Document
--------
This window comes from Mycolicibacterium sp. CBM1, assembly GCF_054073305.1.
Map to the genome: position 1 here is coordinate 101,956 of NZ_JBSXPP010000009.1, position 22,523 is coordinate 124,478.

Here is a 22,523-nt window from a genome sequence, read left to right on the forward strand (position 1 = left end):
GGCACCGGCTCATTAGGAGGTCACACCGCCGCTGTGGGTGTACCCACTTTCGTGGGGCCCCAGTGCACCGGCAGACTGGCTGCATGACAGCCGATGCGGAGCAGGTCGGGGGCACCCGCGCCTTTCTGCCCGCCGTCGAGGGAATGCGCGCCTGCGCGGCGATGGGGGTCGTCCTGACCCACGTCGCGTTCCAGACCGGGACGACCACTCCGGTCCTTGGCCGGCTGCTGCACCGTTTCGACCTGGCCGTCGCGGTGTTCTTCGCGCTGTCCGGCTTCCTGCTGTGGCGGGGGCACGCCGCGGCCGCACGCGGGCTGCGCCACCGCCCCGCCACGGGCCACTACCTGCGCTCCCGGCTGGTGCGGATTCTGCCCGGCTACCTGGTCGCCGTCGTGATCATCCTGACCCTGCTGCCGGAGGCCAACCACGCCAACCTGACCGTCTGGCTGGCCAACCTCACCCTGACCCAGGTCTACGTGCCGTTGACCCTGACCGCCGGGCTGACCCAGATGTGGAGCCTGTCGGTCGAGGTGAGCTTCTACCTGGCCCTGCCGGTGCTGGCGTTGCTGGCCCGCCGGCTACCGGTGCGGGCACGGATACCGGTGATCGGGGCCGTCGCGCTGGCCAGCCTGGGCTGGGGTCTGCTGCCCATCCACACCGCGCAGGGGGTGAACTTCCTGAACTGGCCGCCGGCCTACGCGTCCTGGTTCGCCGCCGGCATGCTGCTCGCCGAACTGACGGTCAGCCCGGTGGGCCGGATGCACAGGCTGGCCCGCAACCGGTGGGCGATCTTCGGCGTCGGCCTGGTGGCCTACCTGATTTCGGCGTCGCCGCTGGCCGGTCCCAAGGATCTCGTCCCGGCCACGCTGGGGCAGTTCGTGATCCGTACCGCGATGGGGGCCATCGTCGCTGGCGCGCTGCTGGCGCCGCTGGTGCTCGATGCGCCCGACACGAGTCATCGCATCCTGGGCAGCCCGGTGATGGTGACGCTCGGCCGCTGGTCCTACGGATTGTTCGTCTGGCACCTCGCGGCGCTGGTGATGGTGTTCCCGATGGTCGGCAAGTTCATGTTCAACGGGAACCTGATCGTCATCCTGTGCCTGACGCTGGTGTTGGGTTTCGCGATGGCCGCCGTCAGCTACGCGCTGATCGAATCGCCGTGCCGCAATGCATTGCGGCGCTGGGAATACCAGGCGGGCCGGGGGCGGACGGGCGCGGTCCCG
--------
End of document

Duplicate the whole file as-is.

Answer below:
This window comes from Mycolicibacterium sp. CBM1, assembly GCF_054073305.1.
Map to the genome: position 1 here is coordinate 101,956 of NZ_JBSXPP010000009.1, position 22,523 is coordinate 124,478.

Here is a 22,523-nt window from a genome sequence, read left to right on the forward strand (position 1 = left end):
GGCACCGGCTCATTAGGAGGTCACACCGCCGCTGTGGGTGTACCCACTTTCGTGGGGCCCCAGTGCACCGGCAGACTGGCTGCATGACAGCCGATGCGGAGCAGGTCGGGGGCACCCGCGCCTTTCTGCCCGCCGTCGAGGGAATGCGCGCCTGCGCGGCGATGGGGGTCGTCCTGACCCACGTCGCGTTCCAGACCGGGACGACCACTCCGGTCCTTGGCCGGCTGCTGCACCGTTTCGACCTGGCCGTCGCGGTGTTCTTCGCGCTGTCCGGCTTCCTGCTGTGGCGGGGGCACGCCGCGGCCGCACGCGGGCTGCGCCACCGCCCCGCCACGGGCCACTACCTGCGCTCCCGGCTGGTGCGGATTCTGCCCGGCTACCTGGTCGCCGTCGTGATCATCCTGACCCTGCTGCCGGAGGCCAACCACGCCAACCTGACCGTCTGGCTGGCCAACCTCACCCTGACCCAGGTCTACGTGCCGTTGACCCTGACCGCCGGGCTGACCCAGATGTGGAGCCTGTCGGTCGAGGTGAGCTTCTACCTGGCCCTGCCGGTGCTGGCGTTGCTGGCCCGCCGGCTACCGGTGCGGGCACGGATACCGGTGATCGGGGCCGTCGCGCTGGCCAGCCTGGGCTGGGGTCTGCTGCCCATCCACACCGCGCAGGGGGTGAACTTCCTGAACTGGCCGCCGGCCTACGCGTCCTGGTTCGCCGCCGGCATGCTGCTCGCCGAACTGACGGTCAGCCCGGTGGGCCGGATGCACAGGCTGGCCCGCAACCGGTGGGCGATCTTCGGCGTCGGCCTGGTGGCCTACCTGATTTCGGCGTCGCCGCTGGCCGGTCCCAAGGATCTCGTCCCGGCCACGCTGGGGCAGTTCGTGATCCGTACCGCGATGGGGGCCATCGTCGCTGGCGCGCTGCTGGCGCCGCTGGTGCTCGATGCGCCCGACACGAGTCATCGCATCCTGGGCAGCCCGGTGATGGTGACGCTCGGCCGCTGGTCCTACGGATTGTTCGTCTGGCACCTCGCGGCGCTGGTGATGGTGTTCCCGATGGTCGGCAAGTTCATGTTCAACGGGAACCTGATCGTCATCCTGTGCCTGACGCTGGTGTTGGGTTTCGCGATGGCCGCCGTCAGCTACGCGCTGATCGAATCGCCGTGCCGCAATGCATTGCGGCGCTGGGAATACCAGGCGGGCCGGGGGCGGACGGGCGCGGTCCCG